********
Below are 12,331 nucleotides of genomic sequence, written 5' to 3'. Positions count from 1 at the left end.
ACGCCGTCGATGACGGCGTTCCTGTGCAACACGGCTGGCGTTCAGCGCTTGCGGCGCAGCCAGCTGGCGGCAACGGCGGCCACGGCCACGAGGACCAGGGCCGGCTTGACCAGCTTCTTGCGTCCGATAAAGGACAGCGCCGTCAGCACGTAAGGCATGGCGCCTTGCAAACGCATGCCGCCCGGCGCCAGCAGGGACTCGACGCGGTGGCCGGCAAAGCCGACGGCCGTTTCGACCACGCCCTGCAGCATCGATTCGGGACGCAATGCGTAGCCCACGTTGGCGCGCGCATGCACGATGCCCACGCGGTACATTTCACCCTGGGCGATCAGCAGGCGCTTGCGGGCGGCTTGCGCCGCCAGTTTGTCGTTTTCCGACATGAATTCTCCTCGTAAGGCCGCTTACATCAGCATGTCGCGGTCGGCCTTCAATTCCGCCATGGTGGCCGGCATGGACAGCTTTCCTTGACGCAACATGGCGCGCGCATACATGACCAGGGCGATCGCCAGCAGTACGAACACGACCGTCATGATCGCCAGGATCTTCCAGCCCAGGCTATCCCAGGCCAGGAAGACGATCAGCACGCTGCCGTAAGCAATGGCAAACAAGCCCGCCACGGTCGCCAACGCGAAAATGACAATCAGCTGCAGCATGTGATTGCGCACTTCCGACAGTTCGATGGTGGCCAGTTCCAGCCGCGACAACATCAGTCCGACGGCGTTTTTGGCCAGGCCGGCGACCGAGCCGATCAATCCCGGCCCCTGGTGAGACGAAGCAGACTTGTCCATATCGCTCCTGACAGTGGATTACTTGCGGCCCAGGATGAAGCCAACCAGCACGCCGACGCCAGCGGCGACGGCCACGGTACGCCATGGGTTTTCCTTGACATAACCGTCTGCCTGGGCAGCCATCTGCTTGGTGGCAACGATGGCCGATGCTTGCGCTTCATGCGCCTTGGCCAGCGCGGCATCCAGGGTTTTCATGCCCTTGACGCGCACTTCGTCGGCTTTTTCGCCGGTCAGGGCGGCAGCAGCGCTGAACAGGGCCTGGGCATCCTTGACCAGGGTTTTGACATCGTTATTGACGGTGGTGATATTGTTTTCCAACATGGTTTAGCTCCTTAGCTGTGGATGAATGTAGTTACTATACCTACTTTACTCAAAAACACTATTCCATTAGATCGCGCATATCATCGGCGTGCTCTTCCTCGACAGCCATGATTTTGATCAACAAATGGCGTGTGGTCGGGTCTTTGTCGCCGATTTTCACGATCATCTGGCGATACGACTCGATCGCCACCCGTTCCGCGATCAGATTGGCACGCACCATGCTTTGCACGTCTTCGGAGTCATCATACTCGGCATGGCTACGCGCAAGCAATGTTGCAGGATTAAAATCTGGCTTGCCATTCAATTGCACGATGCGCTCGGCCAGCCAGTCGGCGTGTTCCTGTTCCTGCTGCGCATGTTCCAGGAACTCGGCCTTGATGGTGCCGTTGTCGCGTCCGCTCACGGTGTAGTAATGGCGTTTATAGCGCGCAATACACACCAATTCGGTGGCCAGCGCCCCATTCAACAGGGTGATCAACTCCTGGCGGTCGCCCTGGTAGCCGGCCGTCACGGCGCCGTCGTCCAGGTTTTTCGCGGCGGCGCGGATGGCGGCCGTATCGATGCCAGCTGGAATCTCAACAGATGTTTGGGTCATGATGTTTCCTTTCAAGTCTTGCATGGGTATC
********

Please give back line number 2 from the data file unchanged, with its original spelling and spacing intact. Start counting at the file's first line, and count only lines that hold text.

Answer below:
ACGCCGTCGATGACGGCGTTCCTGTGCAACACGGCTGGCGTTCAGCGCTTGCGGCGCAGCCAGCTGGCGGCAACGGCGGCCACGGCCACGAGGACCAGGGCCGGCTTGACCAGCTTCTTGCGTCCGATAAAGGACAGCGCCGTCAGCACGTAAGGCATGGCGCCTTGCAAACGCATGCCGCCCGGCGCCAGCAGGGACTCGACGCGGTGGCCGGCAAAGCCGACGGCCGTTTCGACCACGCCCTGCAGCATCGATTCGGGACGCAATGCGTAGCCCACGTTGGCGCGCGCATGCACGATGCCCACGCGGTACATTTCACCCTGGGCGATCAGCAGGCGCTTGCGGGCGGCTTGCGCCGCCAGTTTGTCGTTTTCCGACATGAATTCTCCTCGTAAGGCCGCTTACATCAGCATGTCGCGGTCGGCCTTCAATTCCGCCATGGTGGCCGGCATGGACAGCTTTCCTTGACGCAACATGGCGCGCGCATACATGACCAGGGCGATCGCCAGCAGTACGAACACGACCGTCATGATCGCCAGGATCTTCCAGCCCAGGCTATCCCAGGCCAGGAAGACGATCAGCACGCTGCCGTAAGCAATGGCAAACAAGCCCGCCACGGTCGCCAACGCGAAAATGACAATCAGCTGCAGCATGTGATTGCGCACTTCCGACAGTTCGATGGTGGCCAGTTCCAGCCGCGACAACATCAGTCCGACGGCGTTTTTGGCCAGGCCGGCGACCGAGCCGATCAATCCCGGCCCCTGGTGAGACGAAGCAGACTTGTCCATATCGCTCCTGACAGTGGATTACTTGCGGCCCAGGATGAAGCCAACCAGCACGCCGACGCCAGCGGCGACGGCCACGGTACGCCATGGGTTTTCCTTGACATAACCGTCTGCCTGGGCAGCCATCTGCTTGGTGGCAACGATGGCCGATGCTTGCGCTTCATGCGCCTTGGCCAGCGCGGCATCCAGGGTTTTCATGCCCTTGACGCGCACTTCGTCGGCTTTTTCGCCGGTCAGGGCGGCAGCAGCGCTGAACAGGGCCTGGGCATCCTTGACCAGGGTTTTGACATCGTTATTGACGGTGGTGATATTGTTTTCCAACATGGTTTAGCTCCTTAGCTGTGGATGAATGTAGTTACTATACCTACTTTACTCAAAAACACTATTCCATTAGATCGCGCATATCATCGGCGTGCTCTTCCTCGACAGCCATGATTTTGATCAACAAATGGCGTGTGGTCGGGTCTTTGTCGCCGATTTTCACGATCATCTGGCGATACGACTCGATCGCCACCCGTTCCGCGATCAGATTGGCACGCACCATGCTTTGCACGTCTTCGGAGTCATCATACTCGGCATGGCTACGCGCAAGCAATGTTGCAGGATTAAAATCTGGCTTGCCATTCAATTGCACGATGCGCTCGGCCAGCCAGTCGGCGTGTTCCTGTTCCTGCTGCGCATGTTCCAGGAACTCGGCCTTGATGGTGCCGTTGTCGCGTCCGCTCACGGTGTAGTAATGGCGTTTATAGCGCGCAATACACACCAATTCGGTGGCCAGCGCCCCATTCAACAGGGTGATCAACTCCTGGCGGTCGCCCTGGTAGCCGGCCGTCACGGCGCCGTCGTCCAGGTTTTTCGCGGCGGCGCGGATGGCGGCCGTATCGATGCCAGCTGGAATCTCAACAGATGTTTGGGTCATGATGTTTCCTTTCAAGTCTTGCATGGGTATC